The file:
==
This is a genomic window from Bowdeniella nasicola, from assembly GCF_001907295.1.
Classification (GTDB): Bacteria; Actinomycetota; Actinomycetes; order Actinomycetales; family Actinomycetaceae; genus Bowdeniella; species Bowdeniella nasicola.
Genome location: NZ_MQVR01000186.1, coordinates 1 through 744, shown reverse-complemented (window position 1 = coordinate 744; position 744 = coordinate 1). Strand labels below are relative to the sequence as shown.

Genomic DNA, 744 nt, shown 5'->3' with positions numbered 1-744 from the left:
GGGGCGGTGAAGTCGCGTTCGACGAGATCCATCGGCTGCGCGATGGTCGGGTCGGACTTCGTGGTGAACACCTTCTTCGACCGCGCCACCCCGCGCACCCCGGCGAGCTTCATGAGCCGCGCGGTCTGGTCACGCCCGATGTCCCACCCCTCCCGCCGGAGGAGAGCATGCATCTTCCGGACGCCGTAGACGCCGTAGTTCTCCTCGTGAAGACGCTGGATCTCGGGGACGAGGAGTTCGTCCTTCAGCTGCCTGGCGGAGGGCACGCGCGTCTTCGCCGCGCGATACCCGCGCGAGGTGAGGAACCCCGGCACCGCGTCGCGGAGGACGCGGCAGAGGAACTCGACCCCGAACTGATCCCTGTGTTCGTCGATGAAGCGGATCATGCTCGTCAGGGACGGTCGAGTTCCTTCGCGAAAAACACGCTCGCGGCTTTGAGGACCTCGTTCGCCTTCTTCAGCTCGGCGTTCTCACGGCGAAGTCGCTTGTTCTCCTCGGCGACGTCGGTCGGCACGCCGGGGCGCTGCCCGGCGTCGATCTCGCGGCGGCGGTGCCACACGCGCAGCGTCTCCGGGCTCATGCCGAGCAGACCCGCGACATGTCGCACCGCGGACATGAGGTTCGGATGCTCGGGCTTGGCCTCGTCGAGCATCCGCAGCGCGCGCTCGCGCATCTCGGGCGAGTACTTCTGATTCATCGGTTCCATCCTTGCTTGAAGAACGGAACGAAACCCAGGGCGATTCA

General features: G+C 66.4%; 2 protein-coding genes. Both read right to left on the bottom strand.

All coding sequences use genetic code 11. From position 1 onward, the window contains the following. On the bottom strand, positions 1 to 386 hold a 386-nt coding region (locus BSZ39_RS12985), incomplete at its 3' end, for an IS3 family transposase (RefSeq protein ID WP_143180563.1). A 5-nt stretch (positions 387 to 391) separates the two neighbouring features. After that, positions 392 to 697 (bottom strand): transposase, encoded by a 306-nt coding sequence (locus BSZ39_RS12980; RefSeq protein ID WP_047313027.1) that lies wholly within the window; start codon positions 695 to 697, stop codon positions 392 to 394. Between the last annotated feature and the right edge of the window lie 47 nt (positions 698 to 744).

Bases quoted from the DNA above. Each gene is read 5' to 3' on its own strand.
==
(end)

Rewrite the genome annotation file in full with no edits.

This is a genomic window from Bowdeniella nasicola, from assembly GCF_001907295.1.
Classification (GTDB): Bacteria; Actinomycetota; Actinomycetes; order Actinomycetales; family Actinomycetaceae; genus Bowdeniella; species Bowdeniella nasicola.
Genome location: NZ_MQVR01000186.1, coordinates 1 through 744, shown reverse-complemented (window position 1 = coordinate 744; position 744 = coordinate 1). Strand labels below are relative to the sequence as shown.

Genomic DNA, 744 nt, shown 5'->3' with positions numbered 1-744 from the left:
GGGGCGGTGAAGTCGCGTTCGACGAGATCCATCGGCTGCGCGATGGTCGGGTCGGACTTCGTGGTGAACACCTTCTTCGACCGCGCCACCCCGCGCACCCCGGCGAGCTTCATGAGCCGCGCGGTCTGGTCACGCCCGATGTCCCACCCCTCCCGCCGGAGGAGAGCATGCATCTTCCGGACGCCGTAGACGCCGTAGTTCTCCTCGTGAAGACGCTGGATCTCGGGGACGAGGAGTTCGTCCTTCAGCTGCCTGGCGGAGGGCACGCGCGTCTTCGCCGCGCGATACCCGCGCGAGGTGAGGAACCCCGGCACCGCGTCGCGGAGGACGCGGCAGAGGAACTCGACCCCGAACTGATCCCTGTGTTCGTCGATGAAGCGGATCATGCTCGTCAGGGACGGTCGAGTTCCTTCGCGAAAAACACGCTCGCGGCTTTGAGGACCTCGTTCGCCTTCTTCAGCTCGGCGTTCTCACGGCGAAGTCGCTTGTTCTCCTCGGCGACGTCGGTCGGCACGCCGGGGCGCTGCCCGGCGTCGATCTCGCGGCGGCGGTGCCACACGCGCAGCGTCTCCGGGCTCATGCCGAGCAGACCCGCGACATGTCGCACCGCGGACATGAGGTTCGGATGCTCGGGCTTGGCCTCGTCGAGCATCCGCAGCGCGCGCTCGCGCATCTCGGGCGAGTACTTCTGATTCATCGGTTCCATCCTTGCTTGAAGAACGGAACGAAACCCAGGGCGATTCA

General features: G+C 66.4%; 2 protein-coding genes. Both read right to left on the bottom strand.

All coding sequences use genetic code 11. From position 1 onward, the window contains the following. On the bottom strand, positions 1 to 386 hold a 386-nt coding region (locus BSZ39_RS12985), incomplete at its 3' end, for an IS3 family transposase (RefSeq protein ID WP_143180563.1). A 5-nt stretch (positions 387 to 391) separates the two neighbouring features. After that, positions 392 to 697 (bottom strand): transposase, encoded by a 306-nt coding sequence (locus BSZ39_RS12980; RefSeq protein ID WP_047313027.1) that lies wholly within the window; start codon positions 695 to 697, stop codon positions 392 to 394. Between the last annotated feature and the right edge of the window lie 47 nt (positions 698 to 744).

Bases quoted from the DNA above. Each gene is read 5' to 3' on its own strand.